There’s a quote on the back of the menu that refers to Libraries as ‘raucous clubhouses for free speech controversy and community’ and it seems to have gone to the heads of an overstimulated group at the long table that bisects the room. One dullard is actually roaring every vacuous syllable at the top of his voice despite every other diner pausing to stare at him. This night out syndrome seems to be happening more and more often in restaurants. These are doubtless the same types who stand with their backs to the stage at gigs and have the chats. Whatever, it’s not the fault of the restaurant. They might consider another library-adjacent quote for the menu mind.

Minor digression. Dinner wins out over the din when the next dish of Quail with Tzatziki hits the table. The diminutive birds have been tunnel-boned, glazed with an off-sweet coating and roasted to a perfect rose-pink. Tzatziki-dressed radicchio balances the plate. An ‘accidental quail kebab’ Burke deadpans.

The main event is a Tranche of Turbot sauced in two ways, something I’ve never had before and will possibly never forget. The first of those sauces is a jus gras – a classical French accompaniment to this fish that involves the roasting and pressing of whole organic Irish chickens and proceeds to many more steps after that. It’s mouth-coating but not sticky and profoundly intense. On the other side of the beautifully cooked fish is a pool of frothy béarnaise. That’s an aerated brown-butter béarnaise to be clear. It seems odd to think that something as rich as béarnaise could temper the jus gras but the acidity does just that, along with the sharpness of some wilted sorrel. If a dish can be both thrillingly modern and classically respectful then this is it.

As we’re splitting a main we pair it with a couple of sides. Fondant potatoes are fat cylinders of pommes de terre that have been roasted to a deep mahogany on each end before being cooked in garlic and thyme-scented stock and butter. It’s arguably the most decadent thing you can do to a lowly spud, almost an act of transubstantiation. These are probably the best I’ve ever eaten. I joked with the chef that his cabbage side-dish practically has its own social media presence but it’s easy to see why. It sits unapologetically at a confluence of recent trends – char-grilling brassicas, kimchi and dukkah. Egypt just sidles over to Korea on the dancefloor and moments later they’re getting into an Uber together. It’s the only Shoreditch-maximalist item on the menu and a two-punch knockout. Dessert brought a bowl of gently scented sheep’s milk yoghurt with a Wonka-esque cherry sherbet that reminded me of Jolly Ranchers in the best way.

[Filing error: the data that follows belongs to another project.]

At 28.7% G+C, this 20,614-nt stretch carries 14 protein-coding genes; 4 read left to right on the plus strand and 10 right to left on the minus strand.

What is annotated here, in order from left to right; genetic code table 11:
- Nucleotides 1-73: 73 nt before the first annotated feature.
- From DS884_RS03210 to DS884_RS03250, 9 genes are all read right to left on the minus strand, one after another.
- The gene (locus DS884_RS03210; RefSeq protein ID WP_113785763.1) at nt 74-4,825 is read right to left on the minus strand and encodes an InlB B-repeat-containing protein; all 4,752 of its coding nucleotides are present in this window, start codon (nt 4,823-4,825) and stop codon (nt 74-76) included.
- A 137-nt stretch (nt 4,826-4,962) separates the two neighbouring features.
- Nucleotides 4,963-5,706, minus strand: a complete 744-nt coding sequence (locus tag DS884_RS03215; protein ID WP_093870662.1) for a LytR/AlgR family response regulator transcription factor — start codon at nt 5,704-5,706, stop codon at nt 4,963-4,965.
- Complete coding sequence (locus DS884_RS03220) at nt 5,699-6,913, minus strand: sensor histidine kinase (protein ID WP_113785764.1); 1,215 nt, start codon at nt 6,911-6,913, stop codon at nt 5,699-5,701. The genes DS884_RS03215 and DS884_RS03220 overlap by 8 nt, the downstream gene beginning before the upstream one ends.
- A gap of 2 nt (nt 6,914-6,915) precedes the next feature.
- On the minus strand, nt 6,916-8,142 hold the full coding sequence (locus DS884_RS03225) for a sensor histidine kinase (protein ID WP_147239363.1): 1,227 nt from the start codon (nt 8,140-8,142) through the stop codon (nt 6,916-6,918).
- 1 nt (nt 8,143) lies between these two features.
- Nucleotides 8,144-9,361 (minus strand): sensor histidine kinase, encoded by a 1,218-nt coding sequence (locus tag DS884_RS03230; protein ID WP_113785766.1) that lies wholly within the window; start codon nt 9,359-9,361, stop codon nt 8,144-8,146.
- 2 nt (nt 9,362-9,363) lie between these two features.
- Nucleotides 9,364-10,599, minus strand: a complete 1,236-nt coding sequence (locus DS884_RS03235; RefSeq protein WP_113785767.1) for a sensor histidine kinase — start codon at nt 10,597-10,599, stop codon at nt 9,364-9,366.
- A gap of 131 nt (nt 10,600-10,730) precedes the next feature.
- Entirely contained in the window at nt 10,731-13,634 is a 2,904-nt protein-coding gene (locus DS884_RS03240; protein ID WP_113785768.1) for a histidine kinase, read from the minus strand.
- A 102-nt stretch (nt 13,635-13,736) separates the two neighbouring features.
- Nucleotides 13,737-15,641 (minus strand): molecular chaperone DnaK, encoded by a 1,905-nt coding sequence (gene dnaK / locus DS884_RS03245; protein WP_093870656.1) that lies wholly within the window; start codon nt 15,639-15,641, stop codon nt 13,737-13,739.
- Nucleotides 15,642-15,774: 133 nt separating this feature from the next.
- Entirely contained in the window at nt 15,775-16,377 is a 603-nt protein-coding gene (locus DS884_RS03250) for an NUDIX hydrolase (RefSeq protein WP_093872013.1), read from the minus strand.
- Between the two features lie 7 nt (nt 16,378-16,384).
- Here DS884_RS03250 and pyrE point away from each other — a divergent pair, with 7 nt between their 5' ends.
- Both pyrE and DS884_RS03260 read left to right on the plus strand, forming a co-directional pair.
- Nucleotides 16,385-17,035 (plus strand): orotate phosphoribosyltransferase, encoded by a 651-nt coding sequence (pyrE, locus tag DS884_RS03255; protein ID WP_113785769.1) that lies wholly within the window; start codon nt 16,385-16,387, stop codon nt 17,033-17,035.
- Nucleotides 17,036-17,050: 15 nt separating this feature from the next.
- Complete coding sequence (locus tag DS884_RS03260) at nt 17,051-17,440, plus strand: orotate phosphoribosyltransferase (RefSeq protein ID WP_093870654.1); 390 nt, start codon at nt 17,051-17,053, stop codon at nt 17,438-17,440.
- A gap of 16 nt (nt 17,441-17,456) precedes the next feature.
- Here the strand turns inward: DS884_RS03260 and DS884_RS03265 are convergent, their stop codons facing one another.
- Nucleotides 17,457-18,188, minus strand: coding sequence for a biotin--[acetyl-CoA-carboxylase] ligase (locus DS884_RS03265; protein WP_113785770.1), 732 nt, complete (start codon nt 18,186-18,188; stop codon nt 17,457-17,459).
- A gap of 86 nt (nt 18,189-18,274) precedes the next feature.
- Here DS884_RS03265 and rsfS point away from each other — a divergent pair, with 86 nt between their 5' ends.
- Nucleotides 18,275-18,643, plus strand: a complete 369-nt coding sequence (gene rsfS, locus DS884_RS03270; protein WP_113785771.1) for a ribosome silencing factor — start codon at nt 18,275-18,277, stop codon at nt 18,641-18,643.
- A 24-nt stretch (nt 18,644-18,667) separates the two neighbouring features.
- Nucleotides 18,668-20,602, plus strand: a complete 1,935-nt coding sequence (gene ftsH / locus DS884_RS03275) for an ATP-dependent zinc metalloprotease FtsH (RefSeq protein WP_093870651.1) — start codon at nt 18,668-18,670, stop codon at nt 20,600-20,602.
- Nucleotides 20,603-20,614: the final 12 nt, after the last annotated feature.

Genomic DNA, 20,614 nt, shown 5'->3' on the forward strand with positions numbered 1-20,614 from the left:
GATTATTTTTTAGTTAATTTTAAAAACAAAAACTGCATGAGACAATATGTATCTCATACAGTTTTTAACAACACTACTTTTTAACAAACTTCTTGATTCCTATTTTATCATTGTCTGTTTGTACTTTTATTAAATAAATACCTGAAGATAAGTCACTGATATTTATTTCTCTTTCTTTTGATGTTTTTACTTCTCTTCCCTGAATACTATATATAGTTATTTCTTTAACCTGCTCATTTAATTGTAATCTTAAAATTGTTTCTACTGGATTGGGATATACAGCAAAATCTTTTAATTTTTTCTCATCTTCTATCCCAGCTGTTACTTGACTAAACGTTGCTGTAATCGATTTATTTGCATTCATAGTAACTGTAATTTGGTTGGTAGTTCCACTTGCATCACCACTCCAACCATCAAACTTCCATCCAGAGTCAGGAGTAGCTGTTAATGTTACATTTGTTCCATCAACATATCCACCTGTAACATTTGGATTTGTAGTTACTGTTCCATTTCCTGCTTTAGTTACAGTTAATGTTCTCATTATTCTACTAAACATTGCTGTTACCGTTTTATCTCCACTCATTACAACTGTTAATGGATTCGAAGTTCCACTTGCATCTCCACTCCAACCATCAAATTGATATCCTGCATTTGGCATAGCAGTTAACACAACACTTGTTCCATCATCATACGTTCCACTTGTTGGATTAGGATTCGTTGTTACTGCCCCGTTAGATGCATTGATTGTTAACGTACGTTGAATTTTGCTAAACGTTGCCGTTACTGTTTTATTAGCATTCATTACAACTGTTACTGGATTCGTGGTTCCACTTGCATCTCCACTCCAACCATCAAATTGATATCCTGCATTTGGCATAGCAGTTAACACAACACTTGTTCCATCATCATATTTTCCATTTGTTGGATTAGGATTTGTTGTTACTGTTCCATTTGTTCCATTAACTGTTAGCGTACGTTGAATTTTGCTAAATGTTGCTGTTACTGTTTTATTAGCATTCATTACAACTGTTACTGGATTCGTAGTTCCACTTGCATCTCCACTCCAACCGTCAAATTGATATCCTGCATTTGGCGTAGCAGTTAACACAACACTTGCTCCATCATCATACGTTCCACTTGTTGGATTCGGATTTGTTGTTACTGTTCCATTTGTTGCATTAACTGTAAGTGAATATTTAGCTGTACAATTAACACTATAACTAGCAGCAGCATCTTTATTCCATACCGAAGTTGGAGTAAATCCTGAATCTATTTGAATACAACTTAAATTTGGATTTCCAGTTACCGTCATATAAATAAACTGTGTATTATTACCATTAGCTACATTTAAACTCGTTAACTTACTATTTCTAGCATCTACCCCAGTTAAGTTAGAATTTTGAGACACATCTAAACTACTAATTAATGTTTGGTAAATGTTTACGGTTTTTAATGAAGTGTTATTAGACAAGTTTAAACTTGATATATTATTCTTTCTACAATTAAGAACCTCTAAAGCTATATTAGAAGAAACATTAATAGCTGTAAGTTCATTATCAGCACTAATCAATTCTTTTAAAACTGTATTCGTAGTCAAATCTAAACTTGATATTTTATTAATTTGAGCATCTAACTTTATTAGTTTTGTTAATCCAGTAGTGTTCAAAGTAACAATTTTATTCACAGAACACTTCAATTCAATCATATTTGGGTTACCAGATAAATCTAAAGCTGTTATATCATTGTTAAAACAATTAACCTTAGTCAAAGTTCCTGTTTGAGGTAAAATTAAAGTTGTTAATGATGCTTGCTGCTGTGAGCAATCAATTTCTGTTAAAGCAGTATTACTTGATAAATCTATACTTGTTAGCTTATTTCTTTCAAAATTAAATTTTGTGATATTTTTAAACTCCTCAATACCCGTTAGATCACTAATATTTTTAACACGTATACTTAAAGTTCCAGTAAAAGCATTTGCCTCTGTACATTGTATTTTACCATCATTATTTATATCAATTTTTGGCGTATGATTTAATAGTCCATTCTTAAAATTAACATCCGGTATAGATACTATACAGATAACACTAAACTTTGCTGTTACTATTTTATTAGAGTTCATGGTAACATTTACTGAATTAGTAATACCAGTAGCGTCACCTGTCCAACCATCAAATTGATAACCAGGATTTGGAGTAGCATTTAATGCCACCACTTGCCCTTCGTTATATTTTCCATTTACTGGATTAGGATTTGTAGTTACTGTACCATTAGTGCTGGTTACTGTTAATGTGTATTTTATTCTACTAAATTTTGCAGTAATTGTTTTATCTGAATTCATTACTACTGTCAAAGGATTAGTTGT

Service is young and frequently impassioned about the food. Our server also tells us (unbidden) about how great a place it is to work. In my experience restaurants that are great places to work tend to be great places to eat too. The Sommelier Anne Marie handles the wine-programme with ease and wit. This is cooking of the very highest order, a cook at the very summit of his powers and a kitchen that’s ticking like a metronome. The food is not showy or modish, it is just assured and absolutely in the service of the constituent parts. As Burke tells me more than once ‘it’s all about balance’.

For me this is ‘fine dining’ without the faff and fuss and I can’t help but think that Dublin’s gain is London’s loss. You don’t like me? Fine. Don’t care for my opinion? Sure. Do yourself a favour and don’t let either of those things get in the way of you experiencing some of the most thrilling and satisfying food in the city right now.

Words: Conor Stevens

Photographs: Killian Broderick

Library St

101 Setanta Place

Dublin 2